Archives for 2013

How to Prioritize When You Have ADHD

How to Prioritize When You Have ADHDAdults with ADHD have big problems knowing how to prioritize. One reason why it’s so tricky is because the brain is like a popcorn machine; constantly generating ideas of things to do, see and create. When faced with all these interesting options, it’s hard to know what to do first.

The definition of Prioritize is:
‘designate or treat (something) as more important than other things.’

The big question is, how do you decide what is more important than the other things? The best way for ADDers is to step back from the day-to-day dramas and mini crises and figure out what matters most to you. These are the things that, even on your deathbed, you are proud you spent time doing. Think of your BIG 5, health and family are normally in there; others will vary depending on you personally.

When you have your BIG 5, prioritizing your time will be easy. For example, if health is number 1 and you get invited to an event when you had planned to exercise, it’s an easy decision to say, “thanks, but no thanks” to the event.

Your Big 5 will stay pretty constant throughout your life. However, life is constantly changing and so do your short-term goals. Every 12 weeks, pick 3 priorities for this time period. These Flexi 3 will reflect your short-term goals. They could be related to anything from a work project to home renovation.

When you are clear on your BIG 5 and Flexi 3, write them down in places you will see often; such as: in your wallet, above your desk, etc., so you never forget them.

Getting clear on what is important to you doesn’t take long, but it does really help you to prioritize quickly and effectively, be productive, less scattered, make and enable you to focus your attention on projects and activities that mean the most to you.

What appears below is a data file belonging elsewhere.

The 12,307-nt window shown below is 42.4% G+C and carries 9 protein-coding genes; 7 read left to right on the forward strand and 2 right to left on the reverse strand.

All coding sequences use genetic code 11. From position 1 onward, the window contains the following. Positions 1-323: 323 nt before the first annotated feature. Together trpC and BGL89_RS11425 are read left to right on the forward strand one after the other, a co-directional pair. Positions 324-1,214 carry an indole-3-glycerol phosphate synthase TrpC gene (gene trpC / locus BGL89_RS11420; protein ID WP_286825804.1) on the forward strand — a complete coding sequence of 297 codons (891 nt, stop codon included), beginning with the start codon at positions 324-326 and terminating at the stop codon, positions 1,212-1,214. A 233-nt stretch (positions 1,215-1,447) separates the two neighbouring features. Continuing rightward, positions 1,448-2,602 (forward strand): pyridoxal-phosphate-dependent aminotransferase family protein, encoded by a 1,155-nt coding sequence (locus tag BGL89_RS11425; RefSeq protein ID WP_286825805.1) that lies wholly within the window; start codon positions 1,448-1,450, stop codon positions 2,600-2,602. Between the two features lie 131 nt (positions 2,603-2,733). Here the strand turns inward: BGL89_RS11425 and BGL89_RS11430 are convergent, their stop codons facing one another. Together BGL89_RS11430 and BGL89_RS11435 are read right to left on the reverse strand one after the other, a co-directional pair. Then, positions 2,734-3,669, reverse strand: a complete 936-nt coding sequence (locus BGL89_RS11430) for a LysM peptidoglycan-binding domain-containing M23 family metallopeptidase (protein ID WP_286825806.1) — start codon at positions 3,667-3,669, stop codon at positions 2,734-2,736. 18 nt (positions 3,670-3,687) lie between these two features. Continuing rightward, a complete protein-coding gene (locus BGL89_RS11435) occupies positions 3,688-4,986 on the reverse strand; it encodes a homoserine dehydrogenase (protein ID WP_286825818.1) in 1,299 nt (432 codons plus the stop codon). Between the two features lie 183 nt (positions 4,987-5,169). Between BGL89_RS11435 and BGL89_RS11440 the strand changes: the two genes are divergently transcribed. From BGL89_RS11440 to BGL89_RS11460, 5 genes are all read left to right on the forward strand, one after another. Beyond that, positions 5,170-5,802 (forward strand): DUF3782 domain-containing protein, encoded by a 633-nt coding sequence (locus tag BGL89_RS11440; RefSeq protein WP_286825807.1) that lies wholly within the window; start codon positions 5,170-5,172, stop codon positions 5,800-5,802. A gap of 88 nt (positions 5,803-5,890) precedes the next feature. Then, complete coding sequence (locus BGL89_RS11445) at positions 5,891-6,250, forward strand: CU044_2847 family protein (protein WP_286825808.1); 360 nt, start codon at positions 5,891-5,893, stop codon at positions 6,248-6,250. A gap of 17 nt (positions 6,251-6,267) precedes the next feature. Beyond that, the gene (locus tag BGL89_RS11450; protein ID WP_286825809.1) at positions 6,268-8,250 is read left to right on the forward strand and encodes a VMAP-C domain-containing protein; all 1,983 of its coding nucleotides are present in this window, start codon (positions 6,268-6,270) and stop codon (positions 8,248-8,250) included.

ADHD and Sugar Addicts!

ADHD and Sugar Addicts!Do you think you might be a sugar addict? Don’t worry, you aren’t alone!! It is easy to become addicted to sugar as it’s readily available, cheap and hidden in the most unlikely foods.

Like everyone, ADHDers love sugar… but it’s extra enticing for you because when you eat sugar, you get a shot of Dopamine! Because the ADD brain is lower in dopamine than non-ADD brains, it is always on the lookout for ways to increase dopamine.

Compared to caffeine, smoking cigarettes, street drugs and over-spending, sugar seems like a pretty harmless way to get dopamine. However, it can still take its toll on your body.

Here are a few ways it can affect you in relation to your ADHD:

– Mood swings
– Fatigue
Depression, anxiety
– Insomnia
– Irritability
– Distractibility

Dopamine makes you feel happy, and because it feels good to feel happy, you reach for more and more sugar. Unfortunately, sugar also depletes your nutrient stores; which is another reason you keep reaching for the sweet stuff.

For your body to metabolize sugar and convert it to energy, it uses micro nutrients like B vitamins and minerals like phosphorus, magnesium, iron, copper and zinc. Because sugar doesn’t contain vitamins and minerals itself, it has to use your stores. This leaves you feeling tired and lethargic and because of the lack of nutrients, your body doesn’t feel nourished, so you reach of more food. If you are a sugar addict, that food will probably be sugar!